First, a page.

somewhat lower standard of weed control. This has already occurred in
Unless substantially increased funding is available for cultural means of weed control, it will not be possible to give up the use of herbicides and maintain highly managed landscape plantings as they were previously. In these circumstances, Hitchmough (1994) recommends a gradual move towards plant communities or plant species and cultivars that either suppress weeds more effectively or towards those that can ‘carry’ weeds without great loss of aesthetic appearance. Where levels of resources for weed control are low and no herbicides are to be used, then vegetation types such as woodland, informal woodland edge type shrub plantings, hay meadow type plantings and parkland involving trees and mown grass are attractive options. Such an approach would enable Local Authorities to continue to maintain small areas of greenspace to a high horticultural standard.
4.4 Species rich
There are signs of change in
4.5 Non chemical methods
Faced with the twin problems of declining budgets and increasing public opinion against the use of herbicides, many other possible methods of weed control have been considered (Robinson,1994). These include thermal techniques, biological control, endemic herbicides, ground cover plants and mulches. All have advantages and disadvantages and none has found widespread application in amenity horticulture with the exception of mulches. Organic mulches of bark and wood chips are widely used particularly in shrub plantations. They can give good results but sometimes adverse effects can occur, especially on moisture retentive soils in wet seasons. The main disadvantage of organic mulches is their high cost although, in the future, as wood chippers become more common place, their cost could fall.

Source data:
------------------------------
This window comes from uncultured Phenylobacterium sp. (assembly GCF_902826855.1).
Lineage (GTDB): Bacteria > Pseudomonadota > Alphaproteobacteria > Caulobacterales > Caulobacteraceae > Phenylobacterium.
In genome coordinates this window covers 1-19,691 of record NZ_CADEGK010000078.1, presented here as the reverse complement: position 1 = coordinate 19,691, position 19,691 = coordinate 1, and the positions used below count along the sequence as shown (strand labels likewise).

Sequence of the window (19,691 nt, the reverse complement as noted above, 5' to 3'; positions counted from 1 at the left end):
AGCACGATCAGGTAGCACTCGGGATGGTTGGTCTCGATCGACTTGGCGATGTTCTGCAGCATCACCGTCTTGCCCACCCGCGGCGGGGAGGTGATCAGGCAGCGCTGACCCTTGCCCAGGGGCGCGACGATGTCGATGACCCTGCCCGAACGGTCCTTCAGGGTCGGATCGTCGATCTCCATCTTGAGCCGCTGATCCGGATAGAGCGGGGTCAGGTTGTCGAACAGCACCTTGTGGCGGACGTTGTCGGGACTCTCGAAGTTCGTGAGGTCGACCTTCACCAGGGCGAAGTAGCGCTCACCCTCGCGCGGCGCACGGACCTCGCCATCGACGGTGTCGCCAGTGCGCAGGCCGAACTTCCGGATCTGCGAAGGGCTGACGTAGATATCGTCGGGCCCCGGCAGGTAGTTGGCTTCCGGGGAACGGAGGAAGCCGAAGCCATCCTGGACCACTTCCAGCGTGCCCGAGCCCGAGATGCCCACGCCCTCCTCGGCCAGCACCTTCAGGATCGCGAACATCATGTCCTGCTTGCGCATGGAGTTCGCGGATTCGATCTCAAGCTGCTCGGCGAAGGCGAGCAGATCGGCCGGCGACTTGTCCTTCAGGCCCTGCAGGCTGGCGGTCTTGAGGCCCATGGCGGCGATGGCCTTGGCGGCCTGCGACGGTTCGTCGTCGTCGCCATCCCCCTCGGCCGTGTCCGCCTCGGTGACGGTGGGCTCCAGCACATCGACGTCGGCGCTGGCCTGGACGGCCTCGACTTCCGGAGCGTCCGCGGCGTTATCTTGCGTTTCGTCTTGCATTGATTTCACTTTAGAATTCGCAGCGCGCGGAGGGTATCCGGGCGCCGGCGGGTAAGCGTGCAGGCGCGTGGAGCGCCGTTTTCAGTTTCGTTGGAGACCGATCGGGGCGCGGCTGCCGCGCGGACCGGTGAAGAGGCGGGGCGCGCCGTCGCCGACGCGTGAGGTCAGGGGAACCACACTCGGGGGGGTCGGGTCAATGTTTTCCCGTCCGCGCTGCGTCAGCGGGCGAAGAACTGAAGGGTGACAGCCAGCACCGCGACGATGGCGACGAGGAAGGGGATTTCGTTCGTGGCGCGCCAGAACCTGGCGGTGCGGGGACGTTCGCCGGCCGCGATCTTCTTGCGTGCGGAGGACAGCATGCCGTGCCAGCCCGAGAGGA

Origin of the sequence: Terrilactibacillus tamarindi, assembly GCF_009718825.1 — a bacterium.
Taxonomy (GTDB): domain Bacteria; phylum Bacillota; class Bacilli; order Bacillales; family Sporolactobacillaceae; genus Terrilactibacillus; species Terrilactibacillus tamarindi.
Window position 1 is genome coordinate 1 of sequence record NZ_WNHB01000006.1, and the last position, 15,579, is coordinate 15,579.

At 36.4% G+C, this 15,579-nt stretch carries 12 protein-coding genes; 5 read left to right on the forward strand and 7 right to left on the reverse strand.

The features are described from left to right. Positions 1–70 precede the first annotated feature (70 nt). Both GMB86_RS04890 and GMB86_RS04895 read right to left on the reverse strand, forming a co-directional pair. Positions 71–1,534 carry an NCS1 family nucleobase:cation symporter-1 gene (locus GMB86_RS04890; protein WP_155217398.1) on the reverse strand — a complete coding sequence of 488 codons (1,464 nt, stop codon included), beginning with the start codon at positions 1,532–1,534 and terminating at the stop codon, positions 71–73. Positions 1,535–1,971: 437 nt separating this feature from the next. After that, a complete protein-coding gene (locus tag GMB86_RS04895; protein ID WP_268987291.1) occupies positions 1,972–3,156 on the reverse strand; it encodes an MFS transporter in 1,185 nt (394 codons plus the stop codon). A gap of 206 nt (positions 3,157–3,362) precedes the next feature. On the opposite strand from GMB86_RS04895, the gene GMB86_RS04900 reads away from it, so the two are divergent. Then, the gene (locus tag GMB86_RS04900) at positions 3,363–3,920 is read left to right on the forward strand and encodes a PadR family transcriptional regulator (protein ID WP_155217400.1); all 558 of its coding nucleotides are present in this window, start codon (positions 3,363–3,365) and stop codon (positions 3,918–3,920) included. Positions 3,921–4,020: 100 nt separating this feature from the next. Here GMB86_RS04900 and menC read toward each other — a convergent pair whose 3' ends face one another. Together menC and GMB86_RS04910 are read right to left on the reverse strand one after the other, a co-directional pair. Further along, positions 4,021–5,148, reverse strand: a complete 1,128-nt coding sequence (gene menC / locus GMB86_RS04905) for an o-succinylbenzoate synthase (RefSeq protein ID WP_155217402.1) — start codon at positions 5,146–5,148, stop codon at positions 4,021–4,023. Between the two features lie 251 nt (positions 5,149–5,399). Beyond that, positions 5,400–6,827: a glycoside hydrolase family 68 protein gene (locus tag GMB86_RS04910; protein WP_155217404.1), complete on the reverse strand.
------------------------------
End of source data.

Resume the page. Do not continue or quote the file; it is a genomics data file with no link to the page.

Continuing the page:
Despite growing opposition to the use of herbicides in the management of
urban greenspace, it seems likely that a large sector of the public will
continue to demand high standards of weed control and will be quick to complain
if standards slip. Herbicides with proven safe record in the environment will
continue to be used for vegetation control in a variety of situations including
nature reserve management (Marrs 1984).
The EU has begun a review of all herbicides and the results will have
significant consequences for the future of weed management strategies in urban
horticulture. Because of the significant financial pressures on land managers
and the beneficial effects of high standards of weed control on plant growth, it
seems likely that those herbicides that are approved by the EU will continue to
play a valuable role as a component in integrated vegetation management,
although they cannot be regarded as a general panacea.
[* Footnote. Since this article was written, the
herbicide, simazine, has been banned in Europe under Commission Decisions
2004/141/EC(3), 2004/248/EC(4), 2004/140/EC(5) and 2004/247/EC(6), taken within
the framework of Council Directive 91/414/EEC of 15 July 1991. This came into
effect on 26th April 2004.]
[* Footnote. Since this article was written, the herbicide, simazine, has been banned in Europe under Commission Decisions 2004/141/EC(3), 2004/248/EC(4), 2004/140/EC(5) and 2004/247/EC(6), taken within the framework of Council Directive 91/414/EEC of 15 July 1991. This came into effect on 26th April 2004.]